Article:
Tag Archives: Down syndrome

Rise above the “R” Word- Down syndrome awareness Month

October is Down syndrome awareness month, and as I thought about what to be aware of the word retarded continued to come to mind.  You see, in many ways this word haunts me and the many others who live and love people with mental disabilities.  As I thought about what to write and how to express my feelings on this word, it dawned on me that it was really quite simple and can be explained as you would explain it to a child….

Retarded is not a nice word.

The R-word is INCORRECT

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I realize that for some of you the immediate response is “give me a break” or “I don’t mean anything by it” and I get that.  Truthfully, I was a person who, up until the birth of my child, did use this word; quite often I must add, and I carry guilt over that to this day.   I never meant anything by it- I certainly didn’t know I was offending anyone.  It was just another word.  The problem is that it’s NOT just another word.  Like many other words that people of a certain culture, race, or sexual orientation are mortified to hear, retarded NOW falls into that category for me.  If you look at the online dictionary you will find this

Retarded- Often Offensive Affected with mental retardation.

This word is a slap in the face to all the parents who have a child they see working so hard every day to learn, to grow, and to love.  Who strive to fit in and be just like their peers, to be seen as equals and who are thrown back a few steps every time someone in society uses this word.

The R-word spreads HURT

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Now, I realize that being politically correct can be annoying and that sometimes in today’s age it seems like the list of “inappropriate words” continues to grow.  But the bottom line is – it doesn’t matter.  If a word is offensive to an entire group of people living in society then it should be known, and people should attempt to remove that word from their vocabulary.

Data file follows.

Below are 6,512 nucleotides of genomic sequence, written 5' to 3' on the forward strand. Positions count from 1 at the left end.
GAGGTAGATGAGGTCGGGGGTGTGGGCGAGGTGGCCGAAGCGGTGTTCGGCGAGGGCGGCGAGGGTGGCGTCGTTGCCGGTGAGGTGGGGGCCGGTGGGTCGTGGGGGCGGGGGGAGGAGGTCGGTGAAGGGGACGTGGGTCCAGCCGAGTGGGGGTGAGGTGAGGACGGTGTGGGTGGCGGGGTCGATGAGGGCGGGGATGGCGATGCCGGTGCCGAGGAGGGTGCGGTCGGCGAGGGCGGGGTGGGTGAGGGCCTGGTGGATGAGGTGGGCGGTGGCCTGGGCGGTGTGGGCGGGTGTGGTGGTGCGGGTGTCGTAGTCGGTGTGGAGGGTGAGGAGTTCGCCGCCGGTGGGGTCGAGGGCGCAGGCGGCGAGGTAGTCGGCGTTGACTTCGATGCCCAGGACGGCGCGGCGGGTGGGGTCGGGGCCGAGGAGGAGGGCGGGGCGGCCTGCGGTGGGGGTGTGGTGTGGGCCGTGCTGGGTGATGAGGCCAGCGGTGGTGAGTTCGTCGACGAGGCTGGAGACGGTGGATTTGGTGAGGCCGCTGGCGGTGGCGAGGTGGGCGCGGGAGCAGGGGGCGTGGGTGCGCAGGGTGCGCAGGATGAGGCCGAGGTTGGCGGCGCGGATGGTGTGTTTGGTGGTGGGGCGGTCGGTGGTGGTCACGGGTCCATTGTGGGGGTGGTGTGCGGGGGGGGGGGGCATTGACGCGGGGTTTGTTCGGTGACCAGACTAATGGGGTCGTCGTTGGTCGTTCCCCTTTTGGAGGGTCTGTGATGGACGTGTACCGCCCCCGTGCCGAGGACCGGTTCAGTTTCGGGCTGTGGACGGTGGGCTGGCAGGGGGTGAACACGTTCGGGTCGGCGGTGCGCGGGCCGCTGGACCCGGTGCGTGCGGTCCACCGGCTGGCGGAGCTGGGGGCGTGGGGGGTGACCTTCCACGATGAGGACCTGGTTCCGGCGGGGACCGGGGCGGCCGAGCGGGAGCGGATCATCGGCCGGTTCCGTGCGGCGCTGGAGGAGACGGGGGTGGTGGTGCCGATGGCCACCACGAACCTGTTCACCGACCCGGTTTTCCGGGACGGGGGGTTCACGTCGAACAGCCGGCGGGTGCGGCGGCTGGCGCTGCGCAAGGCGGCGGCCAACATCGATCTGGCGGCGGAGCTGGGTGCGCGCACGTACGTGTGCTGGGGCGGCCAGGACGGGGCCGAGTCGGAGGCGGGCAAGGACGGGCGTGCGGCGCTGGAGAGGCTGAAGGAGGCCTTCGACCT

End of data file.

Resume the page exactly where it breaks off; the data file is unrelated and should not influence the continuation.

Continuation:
Why?  Because whether you mean for it to be or not, it’s like a punch in the gut to so many people who deal with the reality of mental delays on a daily basis.  This alone is enough reason to stop using it- and any word that offends a group of people in this world.  Because we are PEOPLE first and should use PEOPLE first language.

Using the R word pushes Kelsi back a few steps and further perpetuates untrue stereotypes about Down syndrome.   So the next time you go to use the word retarded, I urge you to think about my daughter and please don’t.  This small difference will help strip away the ignorance surrounding Down syndrome and help empower Kelsi in her life.  Also, if you hear someone else use it simply explain it to them as you would to a child…

Retarded is not a nice word.

The R-word IGNORES INDIVIDUALITY

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WHEN YOU WISH UPON A STAR… | Down Syndrome Support

Fresh off our family vacation to Disney World, I’m on that high that comes with vacationing and visiting the most “magical” place on earth.  So with that in mind, and on the 1 year anniversary of Kelsi’s Corner…

Once upon a time I set out on a mission- a mission to prove that you could have a very “normal” life by our general society’s standard while raising a child with Down syndrome.  I wanted to show that Down syndrome was a small part of our lives.  To show through day-to-day living that it doesn’t make up who I am as a mom, who Kelsi is as an individual, or who we are as a family.

I wholeheartedly still believe that is true.  As I approach the year anniversary of my blog and reflect on it, what amazes me is that in my efforts to prove my point I’ve been forced to do exactly the opposite.  My original plan was to show that I could go about my daily life as it was before, never focusing on Kelsi having Down syndrome and never really giving light to it in any way.  I thought that by launching Kelsi’s Corner I would put this plan into motion.  Only a year later does the irony of my efforts occur to me.

It’s amazing how sometimes the very things we do NOT want to define us in life end up being the cornerstone of our definition.  Rather than going quietly about my life and just showing those around me that you can function in everyday life just as everyone else does- WITH a child with Down syndrome, I’ve had to shout it from the mountain tops.  I’ve exclaimed with loud exclamation points to my family and friends, facebook friends, high school acquaintances, strangers, women I’ve never met- LOUD AND PROUD that I HAVE A CHILD WITH DOWN SYNDROME!  The one thing I didn’t want, to be put in a Down syndrome box, is the very box I ended up creating.